South Korea's LG Electronics, long overshadowed by Samsung Electronics, is confident it can outpace its bigger rival in the race to dominate the world's next-generation TV market.
LG, the world's second-largest TV maker after Samsung, believes its technology will give it the edge in organic light-emitting diode (OLED) sets, which are expected to drive the industry in the future.
"We have been relatively slower in introducing new devices (than Samsung). But when it comes to OLED TV... we can run far faster than the rival," said Ro Seog-Ho, executive vice president of LG's TV business.
"I think there's a very high chance that we can win this game," he told AFP in a recent interview.
OLED TVs don't require separate backlights and thus are thinner, consume about 20 percent less power and offer a sharper picture than conventional flat-panel sets.
An LG OLED model, 55 inches (140 cm) wide but just 0.16 inches (four mm) thick, was crowned best gadget of the Consumer Electronics Show in Las Vegas in January, trumping a similar-size Samsung set.
But manufacturers are still struggling to cut the cost of making the delicate panels in large quantities.
LG and Samsung are set to begin sales of the OLED TVs in the latter half of this year but with price tags over $10,000.
Market researcher iSuppli estimates just 34,000 global sales of OLED sets this year, possibly growing to 2.1 million sets in 2015.
Ro said LG's version of the technology -- called white OLED -- would allow cheaper and faster mass-production of panels with more vivid images than Samsung, which uses a technology called red, green and blue.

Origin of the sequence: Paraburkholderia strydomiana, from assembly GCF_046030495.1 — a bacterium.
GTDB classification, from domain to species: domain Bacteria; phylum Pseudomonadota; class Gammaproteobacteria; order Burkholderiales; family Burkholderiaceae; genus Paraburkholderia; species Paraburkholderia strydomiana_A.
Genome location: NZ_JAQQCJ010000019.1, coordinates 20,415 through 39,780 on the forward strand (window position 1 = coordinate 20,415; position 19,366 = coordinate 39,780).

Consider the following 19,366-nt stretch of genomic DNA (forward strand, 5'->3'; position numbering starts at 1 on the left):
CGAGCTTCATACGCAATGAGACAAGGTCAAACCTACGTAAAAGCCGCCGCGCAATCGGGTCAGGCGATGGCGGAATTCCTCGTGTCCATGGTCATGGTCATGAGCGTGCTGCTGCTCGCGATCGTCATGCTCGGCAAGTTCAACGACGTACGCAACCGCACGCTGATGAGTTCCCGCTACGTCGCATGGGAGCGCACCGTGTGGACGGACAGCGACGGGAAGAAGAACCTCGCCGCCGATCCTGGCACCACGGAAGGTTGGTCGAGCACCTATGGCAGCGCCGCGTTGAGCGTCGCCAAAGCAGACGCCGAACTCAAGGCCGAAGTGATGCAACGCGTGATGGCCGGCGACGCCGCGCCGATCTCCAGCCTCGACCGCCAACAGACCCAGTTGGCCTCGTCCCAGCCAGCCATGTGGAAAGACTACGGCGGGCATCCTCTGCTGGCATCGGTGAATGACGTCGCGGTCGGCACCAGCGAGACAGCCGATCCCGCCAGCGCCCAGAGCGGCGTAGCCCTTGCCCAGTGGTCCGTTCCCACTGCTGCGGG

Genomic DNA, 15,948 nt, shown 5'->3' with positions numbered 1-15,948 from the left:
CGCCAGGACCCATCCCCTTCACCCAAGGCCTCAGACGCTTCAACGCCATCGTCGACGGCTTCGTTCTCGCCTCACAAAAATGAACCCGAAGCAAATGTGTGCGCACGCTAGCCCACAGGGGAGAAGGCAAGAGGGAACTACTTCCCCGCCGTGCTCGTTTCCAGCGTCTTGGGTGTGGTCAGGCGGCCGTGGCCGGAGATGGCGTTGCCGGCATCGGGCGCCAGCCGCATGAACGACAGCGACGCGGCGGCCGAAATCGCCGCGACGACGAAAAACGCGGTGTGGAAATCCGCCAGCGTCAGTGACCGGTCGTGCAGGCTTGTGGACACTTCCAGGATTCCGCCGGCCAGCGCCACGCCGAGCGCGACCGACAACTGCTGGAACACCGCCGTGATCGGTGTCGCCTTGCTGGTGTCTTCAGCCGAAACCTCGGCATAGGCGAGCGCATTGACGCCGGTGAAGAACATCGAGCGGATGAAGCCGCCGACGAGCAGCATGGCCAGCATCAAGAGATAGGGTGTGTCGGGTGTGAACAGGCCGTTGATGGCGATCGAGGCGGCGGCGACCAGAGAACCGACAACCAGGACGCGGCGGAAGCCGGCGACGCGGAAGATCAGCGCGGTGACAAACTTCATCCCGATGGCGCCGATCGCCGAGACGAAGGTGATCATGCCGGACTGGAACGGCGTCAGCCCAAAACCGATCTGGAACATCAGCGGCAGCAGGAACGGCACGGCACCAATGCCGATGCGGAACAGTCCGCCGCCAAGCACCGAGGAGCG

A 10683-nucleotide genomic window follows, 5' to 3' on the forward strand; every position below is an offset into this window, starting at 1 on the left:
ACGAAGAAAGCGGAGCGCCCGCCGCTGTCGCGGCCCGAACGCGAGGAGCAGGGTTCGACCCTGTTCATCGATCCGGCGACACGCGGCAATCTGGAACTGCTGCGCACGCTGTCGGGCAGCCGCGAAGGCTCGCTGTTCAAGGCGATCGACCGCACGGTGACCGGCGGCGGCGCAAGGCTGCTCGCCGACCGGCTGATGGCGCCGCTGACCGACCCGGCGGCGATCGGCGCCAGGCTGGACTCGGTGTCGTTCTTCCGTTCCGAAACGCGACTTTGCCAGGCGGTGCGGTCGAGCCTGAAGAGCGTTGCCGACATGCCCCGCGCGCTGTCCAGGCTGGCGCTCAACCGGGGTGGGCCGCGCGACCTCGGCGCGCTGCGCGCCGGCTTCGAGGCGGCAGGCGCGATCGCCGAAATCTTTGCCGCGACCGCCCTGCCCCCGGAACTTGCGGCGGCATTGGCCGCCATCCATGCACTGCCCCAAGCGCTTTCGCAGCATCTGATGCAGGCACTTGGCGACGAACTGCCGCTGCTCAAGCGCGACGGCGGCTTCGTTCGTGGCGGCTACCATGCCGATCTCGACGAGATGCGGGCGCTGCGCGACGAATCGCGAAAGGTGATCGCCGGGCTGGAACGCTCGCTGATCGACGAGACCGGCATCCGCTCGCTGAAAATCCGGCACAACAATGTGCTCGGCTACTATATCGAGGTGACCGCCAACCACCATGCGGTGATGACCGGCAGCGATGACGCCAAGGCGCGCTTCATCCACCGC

"It means we can increase panel yield rate faster than them and eventually cut prices faster," he said.
Struggling Japanese TV giants Sony and Panasonic teamed up in June to jointly develop OLED panels. But Ro said it would take them one or two years to roll out a new panel.
"You can't introduce a new technology too early for consumers to accept. But at the same time, you can't introduce it too late when there's no room left for you to squeeze in," he said.
LG Electronics expects to sell 30 million TV sets of all types worldwide this year, up nearly 20 percent from 2011. 3D sets are expected to make up more than 10 percent of the total.
LG scored a rare turnaround in the first quarter of this year, after mostly bleeding for two years due to its loss-making mobile phone unit.
Its home entertainment division, driven by sales of 3D TVs, reported an operating profit of 217.1 billion won ($191.4 million) out of 448.2 billion won in overall profit.
The unit would post a similar profit range for the second quarter on growing demand in emerging markets, Ro said.
"The situation in Europe has worsened far faster than we had expected... but at the same time, these emerging markets have grown far faster than we thought," he said.
Latin America and the Middle East helped drive growth, and sales in former Soviet states had risen 50 to 60 percent from a year earlier.
Ro said LG is on track to claim a quarter of the world's 3D TV market this year to beat current leader Samsung, as companies try to boost sagging margins in the industry with a range of premium-priced products.
Global TV shipments shrank in 2011 after growing for six straight years and are expected to remain flat this year. But 3D TV shipments in 2012 are forecast to jump 90 percent, said industry tracker Display Search.
Ro said 3D TVs that do not require viewers to wear special glasses will be an industry standard in about four to five years.
In China, the world's largest and fastest-growing TV market, LG has less than five percent of the market due to strong local players like TCL and Skyworth.
Ro said Chinese makers, previously focused largely on domestic sales, are starting to make inroads in LG's turf in Africa and other emerging markets.
"Their portion will likely continue to grow there... now there is little technological gap with them in mid and low-end TVs," he said.
"But there is still a huge gap in premium models like 3D or smart TVs... these gaps are not something they can catch up in a year or two."